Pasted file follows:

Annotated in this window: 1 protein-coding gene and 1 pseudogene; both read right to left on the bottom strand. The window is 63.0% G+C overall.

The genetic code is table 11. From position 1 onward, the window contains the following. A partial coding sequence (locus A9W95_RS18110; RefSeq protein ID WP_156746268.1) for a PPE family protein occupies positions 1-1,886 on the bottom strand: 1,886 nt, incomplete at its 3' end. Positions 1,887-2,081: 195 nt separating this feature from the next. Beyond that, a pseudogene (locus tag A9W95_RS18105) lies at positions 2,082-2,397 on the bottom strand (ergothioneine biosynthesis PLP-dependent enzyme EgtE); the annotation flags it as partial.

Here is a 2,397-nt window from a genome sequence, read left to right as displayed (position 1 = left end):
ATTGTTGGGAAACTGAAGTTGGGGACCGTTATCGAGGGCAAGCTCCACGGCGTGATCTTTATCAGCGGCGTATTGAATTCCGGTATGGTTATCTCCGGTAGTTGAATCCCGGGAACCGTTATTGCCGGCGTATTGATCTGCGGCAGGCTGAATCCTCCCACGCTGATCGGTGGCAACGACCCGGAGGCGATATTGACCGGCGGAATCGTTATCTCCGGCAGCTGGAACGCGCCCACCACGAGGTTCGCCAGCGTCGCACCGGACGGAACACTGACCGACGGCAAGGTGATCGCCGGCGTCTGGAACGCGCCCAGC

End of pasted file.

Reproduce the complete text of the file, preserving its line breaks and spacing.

Annotated in this window: 1 protein-coding gene and 1 pseudogene; both read right to left on the bottom strand. The window is 63.0% G+C overall.

The genetic code is table 11. From position 1 onward, the window contains the following. A partial coding sequence (locus A9W95_RS18110; RefSeq protein ID WP_156746268.1) for a PPE family protein occupies positions 1-1,886 on the bottom strand: 1,886 nt, incomplete at its 3' end. Positions 1,887-2,081: 195 nt separating this feature from the next. Beyond that, a pseudogene (locus tag A9W95_RS18105) lies at positions 2,082-2,397 on the bottom strand (ergothioneine biosynthesis PLP-dependent enzyme EgtE); the annotation flags it as partial.

Here is a 2,397-nt window from a genome sequence, read left to right as displayed (position 1 = left end):
ATTGTTGGGAAACTGAAGTTGGGGACCGTTATCGAGGGCAAGCTCCACGGCGTGATCTTTATCAGCGGCGTATTGAATTCCGGTATGGTTATCTCCGGTAGTTGAATCCCGGGAACCGTTATTGCCGGCGTATTGATCTGCGGCAGGCTGAATCCTCCCACGCTGATCGGTGGCAACGACCCGGAGGCGATATTGACCGGCGGAATCGTTATCTCCGGCAGCTGGAACGCGCCCACCACGAGGTTCGCCAGCGTCGCACCGGACGGAACACTGACCGACGGCAAGGTGATCGCCGGCGTCTGGAACGCGCCCAGC